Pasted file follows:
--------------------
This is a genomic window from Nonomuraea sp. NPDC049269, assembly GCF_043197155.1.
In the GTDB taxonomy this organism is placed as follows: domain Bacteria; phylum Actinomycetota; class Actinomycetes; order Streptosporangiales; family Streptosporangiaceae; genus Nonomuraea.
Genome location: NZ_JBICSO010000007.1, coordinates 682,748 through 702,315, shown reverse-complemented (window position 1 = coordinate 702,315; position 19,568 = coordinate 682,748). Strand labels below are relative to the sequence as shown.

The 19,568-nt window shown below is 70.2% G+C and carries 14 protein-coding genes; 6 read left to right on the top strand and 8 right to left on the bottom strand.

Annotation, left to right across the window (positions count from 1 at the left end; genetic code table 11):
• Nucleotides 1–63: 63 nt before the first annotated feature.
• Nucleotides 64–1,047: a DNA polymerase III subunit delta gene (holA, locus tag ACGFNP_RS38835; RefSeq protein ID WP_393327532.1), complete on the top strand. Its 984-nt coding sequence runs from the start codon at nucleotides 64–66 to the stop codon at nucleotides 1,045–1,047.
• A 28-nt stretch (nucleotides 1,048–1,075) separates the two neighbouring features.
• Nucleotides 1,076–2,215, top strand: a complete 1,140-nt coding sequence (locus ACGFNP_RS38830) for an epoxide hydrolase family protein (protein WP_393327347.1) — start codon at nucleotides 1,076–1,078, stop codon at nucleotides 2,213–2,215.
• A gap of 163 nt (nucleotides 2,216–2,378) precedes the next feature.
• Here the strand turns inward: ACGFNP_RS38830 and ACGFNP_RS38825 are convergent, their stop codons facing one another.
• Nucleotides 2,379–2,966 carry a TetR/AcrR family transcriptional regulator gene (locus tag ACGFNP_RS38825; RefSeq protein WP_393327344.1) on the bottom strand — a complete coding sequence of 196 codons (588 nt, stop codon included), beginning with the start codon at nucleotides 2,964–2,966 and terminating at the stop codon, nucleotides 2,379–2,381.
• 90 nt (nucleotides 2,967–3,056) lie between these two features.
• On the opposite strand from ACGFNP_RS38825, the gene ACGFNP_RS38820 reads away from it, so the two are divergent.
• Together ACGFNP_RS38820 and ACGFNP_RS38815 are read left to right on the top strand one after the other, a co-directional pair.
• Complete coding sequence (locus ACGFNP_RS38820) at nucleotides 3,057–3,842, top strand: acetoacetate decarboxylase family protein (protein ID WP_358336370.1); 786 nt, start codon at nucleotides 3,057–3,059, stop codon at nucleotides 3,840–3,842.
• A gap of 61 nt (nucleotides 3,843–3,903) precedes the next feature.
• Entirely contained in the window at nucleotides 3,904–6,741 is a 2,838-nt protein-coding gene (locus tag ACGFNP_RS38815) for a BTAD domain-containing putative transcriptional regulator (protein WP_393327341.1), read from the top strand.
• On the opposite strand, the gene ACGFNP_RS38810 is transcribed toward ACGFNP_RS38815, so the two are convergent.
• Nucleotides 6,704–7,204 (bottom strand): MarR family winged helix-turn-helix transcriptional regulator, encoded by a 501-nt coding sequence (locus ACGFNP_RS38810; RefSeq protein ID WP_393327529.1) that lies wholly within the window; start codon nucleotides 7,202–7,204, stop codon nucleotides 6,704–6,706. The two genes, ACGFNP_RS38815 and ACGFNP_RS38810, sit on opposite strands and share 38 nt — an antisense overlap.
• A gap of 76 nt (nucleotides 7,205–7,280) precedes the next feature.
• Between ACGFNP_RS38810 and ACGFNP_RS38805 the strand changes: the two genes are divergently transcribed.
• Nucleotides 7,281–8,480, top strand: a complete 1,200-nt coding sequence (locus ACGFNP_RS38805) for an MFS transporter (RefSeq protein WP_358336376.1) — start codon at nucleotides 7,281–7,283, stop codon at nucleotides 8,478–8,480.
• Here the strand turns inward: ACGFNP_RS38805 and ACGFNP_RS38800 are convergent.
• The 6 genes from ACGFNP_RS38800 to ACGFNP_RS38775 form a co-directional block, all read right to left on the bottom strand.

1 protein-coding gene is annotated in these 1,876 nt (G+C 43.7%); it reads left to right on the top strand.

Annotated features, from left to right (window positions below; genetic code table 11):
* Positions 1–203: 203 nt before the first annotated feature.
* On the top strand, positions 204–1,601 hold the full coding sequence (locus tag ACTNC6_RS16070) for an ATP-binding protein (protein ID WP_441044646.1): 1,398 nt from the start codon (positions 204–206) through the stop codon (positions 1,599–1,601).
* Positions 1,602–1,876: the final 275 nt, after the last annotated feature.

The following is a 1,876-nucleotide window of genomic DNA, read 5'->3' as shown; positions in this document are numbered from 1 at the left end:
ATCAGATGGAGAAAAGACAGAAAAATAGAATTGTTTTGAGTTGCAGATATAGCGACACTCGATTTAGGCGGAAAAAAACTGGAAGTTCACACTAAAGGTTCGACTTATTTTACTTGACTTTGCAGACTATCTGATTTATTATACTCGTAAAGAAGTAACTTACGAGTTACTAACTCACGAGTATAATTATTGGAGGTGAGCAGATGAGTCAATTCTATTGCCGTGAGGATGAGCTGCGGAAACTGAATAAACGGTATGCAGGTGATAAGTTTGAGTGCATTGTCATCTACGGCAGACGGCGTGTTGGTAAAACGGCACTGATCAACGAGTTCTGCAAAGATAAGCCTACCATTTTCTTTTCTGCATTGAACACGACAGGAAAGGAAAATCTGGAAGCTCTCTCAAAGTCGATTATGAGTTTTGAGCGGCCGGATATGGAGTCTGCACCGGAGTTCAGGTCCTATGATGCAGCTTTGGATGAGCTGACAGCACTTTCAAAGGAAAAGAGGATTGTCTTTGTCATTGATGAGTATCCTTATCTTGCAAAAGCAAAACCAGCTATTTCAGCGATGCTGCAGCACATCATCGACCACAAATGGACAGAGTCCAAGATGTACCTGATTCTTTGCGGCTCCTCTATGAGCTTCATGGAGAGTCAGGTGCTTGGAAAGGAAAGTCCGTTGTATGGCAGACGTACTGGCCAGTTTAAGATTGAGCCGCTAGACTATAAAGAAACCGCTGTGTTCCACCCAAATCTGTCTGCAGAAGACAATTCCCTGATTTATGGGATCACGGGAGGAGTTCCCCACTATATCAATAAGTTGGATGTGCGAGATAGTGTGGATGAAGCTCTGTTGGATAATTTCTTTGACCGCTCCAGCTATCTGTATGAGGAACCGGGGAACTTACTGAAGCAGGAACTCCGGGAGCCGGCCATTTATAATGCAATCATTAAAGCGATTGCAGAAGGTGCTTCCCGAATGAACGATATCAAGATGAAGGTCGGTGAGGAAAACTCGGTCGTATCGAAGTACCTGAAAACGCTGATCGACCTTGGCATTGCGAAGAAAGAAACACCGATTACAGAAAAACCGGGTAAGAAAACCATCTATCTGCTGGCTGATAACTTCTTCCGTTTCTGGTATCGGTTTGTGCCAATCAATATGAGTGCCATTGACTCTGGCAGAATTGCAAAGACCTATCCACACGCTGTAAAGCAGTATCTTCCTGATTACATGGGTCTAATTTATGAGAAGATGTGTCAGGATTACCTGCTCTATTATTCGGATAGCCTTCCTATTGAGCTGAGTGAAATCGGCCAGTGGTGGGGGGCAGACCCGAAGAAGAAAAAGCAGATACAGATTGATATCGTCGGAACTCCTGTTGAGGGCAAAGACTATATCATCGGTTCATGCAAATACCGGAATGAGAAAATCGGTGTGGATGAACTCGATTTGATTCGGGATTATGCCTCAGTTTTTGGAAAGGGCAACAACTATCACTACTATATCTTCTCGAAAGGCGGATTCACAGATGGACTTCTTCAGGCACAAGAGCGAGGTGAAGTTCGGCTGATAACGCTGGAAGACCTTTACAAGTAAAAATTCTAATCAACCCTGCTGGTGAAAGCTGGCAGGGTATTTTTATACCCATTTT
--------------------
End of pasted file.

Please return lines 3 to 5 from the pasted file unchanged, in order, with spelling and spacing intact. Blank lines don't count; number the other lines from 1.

Genome location: NZ_JBICSO010000007.1, coordinates 682,748 through 702,315, shown reverse-complemented (window position 1 = coordinate 702,315; position 19,568 = coordinate 682,748). Strand labels below are relative to the sequence as shown.

The 19,568-nt window shown below is 70.2% G+C and carries 14 protein-coding genes; 6 read left to right on the top strand and 8 right to left on the bottom strand.

Annotation, left to right across the window (positions count from 1 at the left end; genetic code table 11):